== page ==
On Wednesday, March 18th, in their letter, the service provider responsible for the daily help and support of the brothers approached us families, saying that: “All visits are forbidden for the time being”

The ban on visits applies to family members, the client’s personal therapists, assistants and other similar persons. We have previously instructed that our clients’ visits and vacations to relatives or acquaintances be postponed until the coronavirus epidemic has subsided and the visits are safe again. Despite this, some residents of the housing service have continued to be taken away from their homes.

Home holidays to families are forbidden! If a family, contrary to our instructions, takes our resident home for a vacation, the family is responsible for the care and upkeep of the resident themselves without additional services from the municipality or service provider. The client cannot be brought back home but is treated by the family until the coronary pandemic has subsided.”

No understanding of how difficult and complicated this situation is for both the residents and their families. No sign of compassion of any kind. No understanding of the feelings evoked by the sudden separation between residents and families. No wish to joint efforts of following these instructions. No offer or suggestion for cooperation. No expression towards the direction in which the Prime Minister, in her daily press conferences, had persevered and shown empathy “together we will find the way out from this too”.

We started exploring the possibility of keeping in touch with the brothers through the iPad we had earlier acquired for them. The device had been unused for quite some time, so the applications downloaded to it years ago first required updates. We got the iPad up and running and a Skype connection was opened. However, the images that opened through it were mostly still images, but the sound still seemed to pass. When discussing with our sons who do not speak, it was paramount that the expressions, gestures, and support signs they used would also be properly used to support the communication. Upgrading the mobile connection to make it more efficient increased the performance of the device as a videophone. Staff had to get used to using the device.

After the difficulties in the beginning, the video connection finally started working properly. During the daily video calls, the constant and unyielding message of the brothers became clear to us: “We want to go home”. Our national broadcasting company YLE announced their intention to produce the seasons last short documentary about the Skype connections between different people during the Coronavirus emergency and asked us to participate in the program as one example.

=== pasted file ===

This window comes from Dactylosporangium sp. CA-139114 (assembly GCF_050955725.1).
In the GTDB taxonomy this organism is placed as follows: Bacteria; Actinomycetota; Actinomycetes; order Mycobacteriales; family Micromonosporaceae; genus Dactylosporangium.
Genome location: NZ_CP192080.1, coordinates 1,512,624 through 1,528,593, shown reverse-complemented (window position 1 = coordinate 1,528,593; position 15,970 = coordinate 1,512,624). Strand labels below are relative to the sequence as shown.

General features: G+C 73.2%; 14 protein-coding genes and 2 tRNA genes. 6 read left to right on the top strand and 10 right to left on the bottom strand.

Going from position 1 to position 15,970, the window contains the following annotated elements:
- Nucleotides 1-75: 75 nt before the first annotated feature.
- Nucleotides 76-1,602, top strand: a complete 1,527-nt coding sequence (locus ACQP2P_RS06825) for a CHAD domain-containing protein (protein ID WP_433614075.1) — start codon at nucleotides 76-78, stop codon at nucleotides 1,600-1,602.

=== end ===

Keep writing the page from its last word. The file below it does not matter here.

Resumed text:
After weeks of isolation, in early May, when the service provider announced relying also on the instructions given by the local authorities, we began to read the guidelines for service providers in our own home municipality. At that time, there was also a lively debate on social media about the legality of travel bans. On Twitter, some local Disability Service Officer found home visits not to be prohibited. Similar instructions had also been sent to the service provider from our home municipality and the instructions from Social Ministry’s lawyer was; home visits cannot be denied.

Helsingin Sanomat received a hint about the total ban on visits, and on May 13th the newspaper headed “Brothers with intellectual disabilities have been kept separate from their parents since March”. Human rights lawyers were also awake, and a newspaper article mentioned that reports had been sent to the authorities about the deprivation of freedom of movement. YLE’s Spotlight program took an interest in the topic and asked us for an interview.

Close contact with the other parents of other residents showed that everyone was already on the brink of coping with this weeks-long isolation. The government gradually began to open up society after the lockdown. Schools would open in mid-May, restaurants would be expected to open from the beginning of June, and gatherings of less than fifty people would be possible.

We the families decided to write to the service provider and require them to follow the Ministry’s unambiguous instructions. The first letter was answered, repeating the old instructions. With the second attempt, we received a response that met with our expectations. Home visits were not recommended but were not either prohibited. The work of personal assistants and therapists at the residents was also made possible again.

Yesterday, we raised our flag not only to jubilate the Official Flagship Day of the Finnish Defense Forces but also to jubilate the end of thirteen weeks of isolation. We also shed some tears for the joy of seeing each other again and for the disappearance of the long-eroded anxiety of separation. This was witnessed by – taking into account safety distances – YLE’s Spotlight two-person team, which now makes a documentary of the isolation of people with disabilities during the Coronavirus emergency.